2. Anonymous Coward
      Anonymous Coward

      Re: Paying to beta test

      You haven't been around long enough then. There's this little outfit in Redmond..

  2. Denarius Silver badge

    the old joke becomes fact

    Rewinding to 1990s about difference between cars and Windows 95, looks like we will see cars stop for no reason, need restarting and this will be seen as normal. Definitely thinking about getting a ten year old diesel with at most a Satnav for next transport. Having a car demanding its own phone is too much like raising a teenager again

    1. Anonymous Coward
      Anonymous Coward

      Re: Definitely thinking about getting a ten year old diesel

      very soon you'll only be doing that, THINKING about getting a 10 yr old diesel. Unless you're one of those people who can afford anything and ah, yeah, that 10 year old diesel is what I'm missing in my collection, to drive around my estate...

      1. Denarius Silver badge

        Re: Definitely thinking about getting a ten year old diesel

        oh well, could get a tractor road registered as a fallback. Do for short trips and has the advantage of threatening idiots in 4WDs who ignore road rules

    2. MJI Silver badge

      Re: the old joke becomes fact

      I am sticking with my 18 Y/O Diesel.

      Only 5 ECUs to worry about.

      Mainly annoyed I can't remap the gearbox.

      Engine IS remapped.

    3. martinusher Silver badge

      Re: the old joke becomes fact

      If what my brother tells me is about to happen in the UK then you'll be lucky to get a ten year old diesel anything and if you are lucky to get one you might find its banned from many cities.

      I do predict a 'robust' market in used vehicles. After all, a car like a Morris 1000 can be kept going indeficitely if you know the right people. The only issue will be that legislation will continually clamp down on using old vehicles in the name of environmentalism or road safety.

  3. Electronics'R'Us

    We have heard this one before

    We asked the processor core designer how it intends to prevent miscreants from hijacking over-the-air updates to compromise people's vehicles. A spokesperson told us "the adoption of zero-trust security architecture in the automotive space is critical" to thwarting these supply-chain attacks.

    I would get out the popcorn, but I would probably be late to the first crack of the over the air update.

    Building security into the system should already have been defined; as always it will be an afterthought bolt-on.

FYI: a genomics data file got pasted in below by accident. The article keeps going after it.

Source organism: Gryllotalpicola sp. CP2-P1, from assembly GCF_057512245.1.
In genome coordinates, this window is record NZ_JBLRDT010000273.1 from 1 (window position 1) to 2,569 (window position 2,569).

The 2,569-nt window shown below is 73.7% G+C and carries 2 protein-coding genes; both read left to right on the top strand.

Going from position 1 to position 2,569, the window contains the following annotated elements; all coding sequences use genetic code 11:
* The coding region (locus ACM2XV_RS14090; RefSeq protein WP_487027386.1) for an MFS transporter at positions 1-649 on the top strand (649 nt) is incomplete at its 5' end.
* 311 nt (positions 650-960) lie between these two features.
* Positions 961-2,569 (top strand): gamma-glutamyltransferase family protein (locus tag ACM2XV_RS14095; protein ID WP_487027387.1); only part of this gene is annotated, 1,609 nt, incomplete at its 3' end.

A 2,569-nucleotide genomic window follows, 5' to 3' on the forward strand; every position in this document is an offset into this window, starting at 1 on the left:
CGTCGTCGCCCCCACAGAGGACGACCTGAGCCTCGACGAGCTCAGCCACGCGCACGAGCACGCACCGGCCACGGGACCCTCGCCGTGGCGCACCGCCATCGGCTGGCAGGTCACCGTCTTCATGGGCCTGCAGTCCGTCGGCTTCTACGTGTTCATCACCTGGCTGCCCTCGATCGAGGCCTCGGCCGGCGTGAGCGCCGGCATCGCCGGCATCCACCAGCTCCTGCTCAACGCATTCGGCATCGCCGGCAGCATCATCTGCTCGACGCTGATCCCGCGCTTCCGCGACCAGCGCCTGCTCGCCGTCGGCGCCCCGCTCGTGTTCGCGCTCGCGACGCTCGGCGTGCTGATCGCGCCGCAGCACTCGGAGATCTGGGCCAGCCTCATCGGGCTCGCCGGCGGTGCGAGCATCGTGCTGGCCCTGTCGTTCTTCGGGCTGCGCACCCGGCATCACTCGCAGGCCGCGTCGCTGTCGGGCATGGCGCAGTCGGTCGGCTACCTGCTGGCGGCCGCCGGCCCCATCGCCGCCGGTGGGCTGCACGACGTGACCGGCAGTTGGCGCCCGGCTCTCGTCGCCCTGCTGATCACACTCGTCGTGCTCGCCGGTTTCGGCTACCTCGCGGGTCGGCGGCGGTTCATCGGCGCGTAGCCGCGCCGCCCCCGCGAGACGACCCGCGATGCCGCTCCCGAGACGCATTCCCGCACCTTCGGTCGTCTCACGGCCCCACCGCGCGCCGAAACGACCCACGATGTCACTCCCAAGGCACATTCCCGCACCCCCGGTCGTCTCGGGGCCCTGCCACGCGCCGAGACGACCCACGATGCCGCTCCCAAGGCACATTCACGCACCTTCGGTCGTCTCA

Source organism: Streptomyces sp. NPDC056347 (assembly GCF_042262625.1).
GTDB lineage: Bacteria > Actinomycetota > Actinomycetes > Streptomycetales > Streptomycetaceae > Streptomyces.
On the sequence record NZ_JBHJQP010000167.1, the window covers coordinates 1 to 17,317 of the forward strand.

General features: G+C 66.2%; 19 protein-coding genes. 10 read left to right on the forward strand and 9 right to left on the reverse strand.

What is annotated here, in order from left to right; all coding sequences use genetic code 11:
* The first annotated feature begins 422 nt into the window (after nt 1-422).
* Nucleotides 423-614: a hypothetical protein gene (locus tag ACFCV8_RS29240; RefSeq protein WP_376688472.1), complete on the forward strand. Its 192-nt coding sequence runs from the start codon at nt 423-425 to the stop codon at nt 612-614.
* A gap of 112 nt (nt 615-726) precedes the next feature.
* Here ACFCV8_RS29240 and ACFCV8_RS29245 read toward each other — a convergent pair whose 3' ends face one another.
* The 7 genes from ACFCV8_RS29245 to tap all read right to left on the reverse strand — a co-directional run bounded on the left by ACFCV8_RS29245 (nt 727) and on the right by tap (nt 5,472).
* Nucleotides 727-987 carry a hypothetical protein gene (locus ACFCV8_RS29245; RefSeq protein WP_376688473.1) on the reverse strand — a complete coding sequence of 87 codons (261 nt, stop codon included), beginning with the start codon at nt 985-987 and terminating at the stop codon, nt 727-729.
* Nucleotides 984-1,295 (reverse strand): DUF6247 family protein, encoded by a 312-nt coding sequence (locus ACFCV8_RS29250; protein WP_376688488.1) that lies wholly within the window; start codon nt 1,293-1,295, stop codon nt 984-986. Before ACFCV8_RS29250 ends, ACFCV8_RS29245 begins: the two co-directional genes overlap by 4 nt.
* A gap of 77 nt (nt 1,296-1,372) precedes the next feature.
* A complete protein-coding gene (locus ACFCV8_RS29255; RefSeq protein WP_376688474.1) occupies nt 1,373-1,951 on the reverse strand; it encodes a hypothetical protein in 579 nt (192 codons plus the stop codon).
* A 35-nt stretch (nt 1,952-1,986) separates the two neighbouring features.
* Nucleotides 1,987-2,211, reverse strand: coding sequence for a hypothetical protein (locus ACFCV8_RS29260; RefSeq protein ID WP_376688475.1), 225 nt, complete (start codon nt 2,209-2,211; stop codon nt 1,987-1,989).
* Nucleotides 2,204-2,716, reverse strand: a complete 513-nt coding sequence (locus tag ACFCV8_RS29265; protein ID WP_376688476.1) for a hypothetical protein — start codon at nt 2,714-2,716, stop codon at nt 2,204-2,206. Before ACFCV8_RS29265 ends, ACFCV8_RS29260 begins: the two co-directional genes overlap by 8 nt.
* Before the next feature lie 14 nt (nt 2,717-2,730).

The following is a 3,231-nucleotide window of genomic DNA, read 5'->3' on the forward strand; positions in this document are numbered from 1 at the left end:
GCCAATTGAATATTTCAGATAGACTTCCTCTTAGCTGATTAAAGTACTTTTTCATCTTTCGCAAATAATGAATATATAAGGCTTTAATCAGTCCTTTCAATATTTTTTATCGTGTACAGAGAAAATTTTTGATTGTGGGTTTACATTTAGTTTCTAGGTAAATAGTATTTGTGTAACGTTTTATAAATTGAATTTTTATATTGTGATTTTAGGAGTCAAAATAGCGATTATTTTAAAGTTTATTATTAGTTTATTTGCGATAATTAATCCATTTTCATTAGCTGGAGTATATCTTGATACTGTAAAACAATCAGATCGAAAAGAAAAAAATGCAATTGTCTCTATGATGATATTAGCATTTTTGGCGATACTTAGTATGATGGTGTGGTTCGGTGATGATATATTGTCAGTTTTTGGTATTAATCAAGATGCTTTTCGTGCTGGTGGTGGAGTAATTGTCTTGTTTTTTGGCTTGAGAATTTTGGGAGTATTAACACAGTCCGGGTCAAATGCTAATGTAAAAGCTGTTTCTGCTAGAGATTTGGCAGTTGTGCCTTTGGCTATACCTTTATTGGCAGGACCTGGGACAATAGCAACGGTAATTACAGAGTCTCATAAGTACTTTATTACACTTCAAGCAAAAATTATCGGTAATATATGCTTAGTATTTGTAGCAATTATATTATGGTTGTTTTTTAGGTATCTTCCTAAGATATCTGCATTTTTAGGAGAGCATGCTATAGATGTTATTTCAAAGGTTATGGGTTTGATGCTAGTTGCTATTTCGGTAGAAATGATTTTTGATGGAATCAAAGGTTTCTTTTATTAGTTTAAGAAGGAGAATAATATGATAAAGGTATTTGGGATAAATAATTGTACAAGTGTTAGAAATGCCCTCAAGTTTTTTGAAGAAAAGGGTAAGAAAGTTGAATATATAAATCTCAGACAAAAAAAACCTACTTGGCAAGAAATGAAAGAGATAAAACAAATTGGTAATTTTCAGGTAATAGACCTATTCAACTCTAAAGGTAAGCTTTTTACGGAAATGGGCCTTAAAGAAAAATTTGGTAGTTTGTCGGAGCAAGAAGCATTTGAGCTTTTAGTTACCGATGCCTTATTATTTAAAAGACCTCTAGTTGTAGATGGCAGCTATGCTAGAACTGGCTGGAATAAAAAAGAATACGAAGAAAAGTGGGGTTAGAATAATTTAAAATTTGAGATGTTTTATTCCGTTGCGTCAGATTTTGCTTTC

1. ThatOne Silver badge

      Re: We have heard this one before

      > it will be an afterthought bolt-on

      You're an optimist.

      Security costs money, while saying "We take our customers' lives and security very seriously" is free.

      Bean counters will never agree to waste money on stuff which don't yield a return on investment. At least not before there is a big uproar in public opinion, and soon-to-be-reelected politicians make it compulsory.

    2. nijam Silver badge

      Re: We have heard this one before

      > the adoption of zero-trust security architecture in the automotive space is critical

      Starting with zero trust for the self-driving hardware and software, I should say.

  4. Yet Another Hierachial Anonynmous Coward

    F*** right off

    go and F*** right off, right now and take your subscription software services to make a car go with you.

    Design the thing and test it properly in the first place,

    Oh, and please use a standard aperture and ISO connector so I can throw you defective 4 year old dysfunctional radio in the bin and replace it with something that works and might last the lifetime of the car.

    1. vtcodger Silver badge

      Re: F*** right off

      Dead on. I suppose they can upgrade/break the vehicle entertainment or climate control systems and such over the air without serious consequences, but if they try that with safety related features, the results are likely going to be a field day for morticians, and ambulance chasing lawyers. Elon Musk doesn't understand that. Yet. But the rest of the automotive industry likely does. I think we're likely looking at the fantasies of marketeers here, not the future.

      The one hope "they" might have of pulling this nefarious scam off would seem to be maps. If future cars are dependent on maps for routine tasks, maybe they can sell the notion that having the very latest map is essential to safety and vehicle operators must pay generously for regular updates. But they better be damn sure that they can deliver valid maps reliably and never end up with cars with no usable maps at all or vectoring tens of thousands of commuting vehicles onto some dead end street instead of the bridge or tunnel entrance four streets over.